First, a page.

ld_640x800I must surely be asking for an early death at the moment, for it would appear that I have once again managed to (just) survive another one man show. In the past month alone I’ve seen three, which for me, is rather impressive. Let me once again make it clear that there is a very thin lined played with a man one show. For one person to be able to hold an audiences attention span for the duration of a show is challenging, no it’s far more than that… it’s a fear in every actors mind. It can be amazing when done right, such as James Theierree in his performance of Raul, or it can go hideously wrong like Arturo Brachetti in his new show Change playing at the Garrick Theatre.

Let me make it clear: This performance is awful. It gains my award for the worst show of 2009.

For those of you familiar with theatre from this year, I regretfully did not get to see the flop that was Too Close To The Sun which I believe has gained the award for worst show of 2009 by most people.

Arturo Brachetti is the Italian master as a quick-change artist. Rapidly changing clothes/costumes within seconds, through a whole variety of themes. The problem with Brachetti’s skill is that it’s limited. There is only a certain amount of time that you can change ‘rapidly’ from one costume to another, because quite frankly, after a while you start to think… “I get it”.

So how does Brachetti make sure that he grasps our attention? By turning his quick change ability into a full length West End production, complete with a gripping storyline and comedy to make your sides split with laughter. Yes? Well actually, No. He has lengthened his show to a horrible running time of an hour and 45 minutes, with a drawn out 15 minute interval, then attempted to weave together a fabricated storyline of his past, meeting with his present, which leads to his future death.

The show is tedious, with repetitive mentions of his ‘new big act’, which is actually him ‘dying and flying to heaven’. Thank heavens for that, because quite frankly I could have fallen asleep during what felt like a stand up comedy night for beginners. Arturo Brachetti is not a funny man. A single quick change into a costume was left far too long, it just seemed that everything was drawn out in a desperate measure to make this show qualify for a full scale production.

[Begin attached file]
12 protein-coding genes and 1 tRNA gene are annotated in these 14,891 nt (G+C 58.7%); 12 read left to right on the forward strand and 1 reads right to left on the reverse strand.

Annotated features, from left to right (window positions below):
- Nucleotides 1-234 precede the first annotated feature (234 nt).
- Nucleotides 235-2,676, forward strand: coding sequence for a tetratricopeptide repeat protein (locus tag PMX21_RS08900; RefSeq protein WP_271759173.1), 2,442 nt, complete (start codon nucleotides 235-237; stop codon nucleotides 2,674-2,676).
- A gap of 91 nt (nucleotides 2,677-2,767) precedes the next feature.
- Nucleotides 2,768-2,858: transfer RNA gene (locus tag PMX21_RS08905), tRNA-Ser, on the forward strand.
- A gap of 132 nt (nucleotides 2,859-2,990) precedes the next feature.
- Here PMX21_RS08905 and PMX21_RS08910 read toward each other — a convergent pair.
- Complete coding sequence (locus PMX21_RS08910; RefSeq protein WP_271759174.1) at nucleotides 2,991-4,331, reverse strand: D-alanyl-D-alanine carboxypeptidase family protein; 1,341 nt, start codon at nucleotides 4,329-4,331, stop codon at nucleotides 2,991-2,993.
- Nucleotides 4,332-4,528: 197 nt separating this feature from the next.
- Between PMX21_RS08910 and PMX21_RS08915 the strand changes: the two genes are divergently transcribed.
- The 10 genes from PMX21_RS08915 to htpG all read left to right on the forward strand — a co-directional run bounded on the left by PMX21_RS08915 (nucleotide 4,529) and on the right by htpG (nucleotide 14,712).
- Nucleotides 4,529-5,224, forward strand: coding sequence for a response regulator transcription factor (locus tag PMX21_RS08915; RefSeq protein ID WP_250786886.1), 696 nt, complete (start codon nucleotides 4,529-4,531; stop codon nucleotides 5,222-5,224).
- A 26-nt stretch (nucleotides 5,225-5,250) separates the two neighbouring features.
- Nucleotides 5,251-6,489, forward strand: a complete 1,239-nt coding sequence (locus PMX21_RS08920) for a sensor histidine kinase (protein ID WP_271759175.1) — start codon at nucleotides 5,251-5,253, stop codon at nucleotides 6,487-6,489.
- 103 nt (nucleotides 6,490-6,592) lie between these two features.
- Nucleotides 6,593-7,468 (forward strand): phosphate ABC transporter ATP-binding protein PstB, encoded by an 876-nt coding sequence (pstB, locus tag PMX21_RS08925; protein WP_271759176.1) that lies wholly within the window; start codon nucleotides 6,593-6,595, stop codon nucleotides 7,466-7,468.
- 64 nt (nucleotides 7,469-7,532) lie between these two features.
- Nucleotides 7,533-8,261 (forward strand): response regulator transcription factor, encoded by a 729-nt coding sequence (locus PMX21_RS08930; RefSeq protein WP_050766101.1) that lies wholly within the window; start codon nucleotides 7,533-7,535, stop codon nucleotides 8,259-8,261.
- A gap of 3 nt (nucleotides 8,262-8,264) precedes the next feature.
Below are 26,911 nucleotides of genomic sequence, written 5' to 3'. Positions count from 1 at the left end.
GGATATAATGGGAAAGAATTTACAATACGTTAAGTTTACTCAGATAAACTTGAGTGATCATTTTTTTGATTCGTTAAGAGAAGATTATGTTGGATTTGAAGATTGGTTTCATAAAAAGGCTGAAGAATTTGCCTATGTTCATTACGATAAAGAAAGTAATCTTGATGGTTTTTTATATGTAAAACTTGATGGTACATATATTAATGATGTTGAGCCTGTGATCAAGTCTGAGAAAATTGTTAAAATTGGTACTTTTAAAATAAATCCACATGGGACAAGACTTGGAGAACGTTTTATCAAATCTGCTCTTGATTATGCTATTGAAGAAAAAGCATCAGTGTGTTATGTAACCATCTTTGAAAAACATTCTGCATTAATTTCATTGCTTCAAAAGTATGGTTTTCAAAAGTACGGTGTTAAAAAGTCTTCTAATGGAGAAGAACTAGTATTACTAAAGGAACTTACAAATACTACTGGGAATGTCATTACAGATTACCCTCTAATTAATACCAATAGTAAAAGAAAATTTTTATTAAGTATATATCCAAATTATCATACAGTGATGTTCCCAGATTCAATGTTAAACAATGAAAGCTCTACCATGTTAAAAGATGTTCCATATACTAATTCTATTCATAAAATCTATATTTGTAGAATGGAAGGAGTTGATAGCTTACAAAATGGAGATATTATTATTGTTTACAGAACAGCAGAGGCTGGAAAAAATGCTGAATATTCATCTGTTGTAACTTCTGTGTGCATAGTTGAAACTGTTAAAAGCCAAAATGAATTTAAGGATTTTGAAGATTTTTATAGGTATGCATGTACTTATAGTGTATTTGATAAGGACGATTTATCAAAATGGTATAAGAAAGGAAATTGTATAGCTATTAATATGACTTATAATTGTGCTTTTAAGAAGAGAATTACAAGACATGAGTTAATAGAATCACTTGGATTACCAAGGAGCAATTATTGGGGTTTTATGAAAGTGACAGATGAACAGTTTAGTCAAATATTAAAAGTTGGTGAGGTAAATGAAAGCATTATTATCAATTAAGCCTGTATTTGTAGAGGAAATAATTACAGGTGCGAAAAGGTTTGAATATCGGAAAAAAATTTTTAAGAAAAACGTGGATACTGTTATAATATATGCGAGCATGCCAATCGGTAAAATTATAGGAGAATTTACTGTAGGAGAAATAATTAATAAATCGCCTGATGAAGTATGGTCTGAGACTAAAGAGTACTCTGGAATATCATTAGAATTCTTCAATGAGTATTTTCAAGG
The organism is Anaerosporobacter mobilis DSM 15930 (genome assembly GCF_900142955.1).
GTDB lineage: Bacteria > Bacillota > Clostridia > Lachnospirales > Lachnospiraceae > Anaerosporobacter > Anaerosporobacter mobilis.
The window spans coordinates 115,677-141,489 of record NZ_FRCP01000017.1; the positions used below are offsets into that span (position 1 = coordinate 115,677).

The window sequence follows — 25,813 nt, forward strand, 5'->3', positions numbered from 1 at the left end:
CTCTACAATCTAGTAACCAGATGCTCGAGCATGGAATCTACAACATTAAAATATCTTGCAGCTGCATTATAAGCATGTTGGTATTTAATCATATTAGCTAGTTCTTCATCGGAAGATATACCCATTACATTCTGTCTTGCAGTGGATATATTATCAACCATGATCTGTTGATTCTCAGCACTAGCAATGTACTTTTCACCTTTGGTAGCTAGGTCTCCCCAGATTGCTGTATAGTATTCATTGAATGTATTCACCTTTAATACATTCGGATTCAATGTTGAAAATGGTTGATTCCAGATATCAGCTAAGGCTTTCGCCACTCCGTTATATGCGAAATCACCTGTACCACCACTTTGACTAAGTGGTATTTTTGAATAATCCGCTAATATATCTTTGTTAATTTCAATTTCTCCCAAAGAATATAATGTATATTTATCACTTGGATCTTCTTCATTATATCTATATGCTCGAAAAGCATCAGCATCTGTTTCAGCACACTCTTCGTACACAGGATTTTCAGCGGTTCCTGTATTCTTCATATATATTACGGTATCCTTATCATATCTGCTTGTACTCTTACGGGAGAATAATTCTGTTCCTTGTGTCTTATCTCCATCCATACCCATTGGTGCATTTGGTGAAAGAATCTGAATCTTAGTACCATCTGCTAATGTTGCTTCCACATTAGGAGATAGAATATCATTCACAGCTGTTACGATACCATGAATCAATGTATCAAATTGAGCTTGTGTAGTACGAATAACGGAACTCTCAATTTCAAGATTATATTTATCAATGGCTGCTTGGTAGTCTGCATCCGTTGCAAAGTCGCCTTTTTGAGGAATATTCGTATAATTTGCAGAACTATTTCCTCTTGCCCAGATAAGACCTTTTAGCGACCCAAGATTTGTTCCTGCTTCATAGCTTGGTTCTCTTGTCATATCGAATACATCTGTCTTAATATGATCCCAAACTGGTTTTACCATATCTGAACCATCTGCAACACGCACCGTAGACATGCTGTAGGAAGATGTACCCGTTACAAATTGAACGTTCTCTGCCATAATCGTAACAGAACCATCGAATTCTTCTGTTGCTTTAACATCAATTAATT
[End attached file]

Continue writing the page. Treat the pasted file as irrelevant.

After the first act several people didn’t return from the interval, and not surprising at all. Seriously, how did this show ever get pitched to Nimax Theatre’s?! I’ll be surprised if it actually manages to last the full 10 week run that is in store for the Garrick Theatre, but let’s hope they have a backup plan.

The only praise worthy thing about the show was that it had good video material which was projected onto an interesting rotating square box. The visual artist behind this is worth a mention. Horrah! But a show needs much more than a good projector show. It needs substance, life, it needs more than someone doing a quick change act which could have been done in one act.

Oh and don’t get me started on the use of smoke. The award for the excessive use of smoke goes of 2009 goes to Change by Arturo Brachetti. At least it looked good under the lighting design which involved the most moving lights I’ve seen in a while.

I’m not even sure this show would entertain children, even the most engaging of children. I just want to shout: Why Nimax, why? Why Brachetti, Why?… and finally… Why did I stay for the second act?!

Change by Arturo Brachetti runs at the Garrick Theatre until 3rd January 2009, book tickets if you dare through Nimax Theatre’s website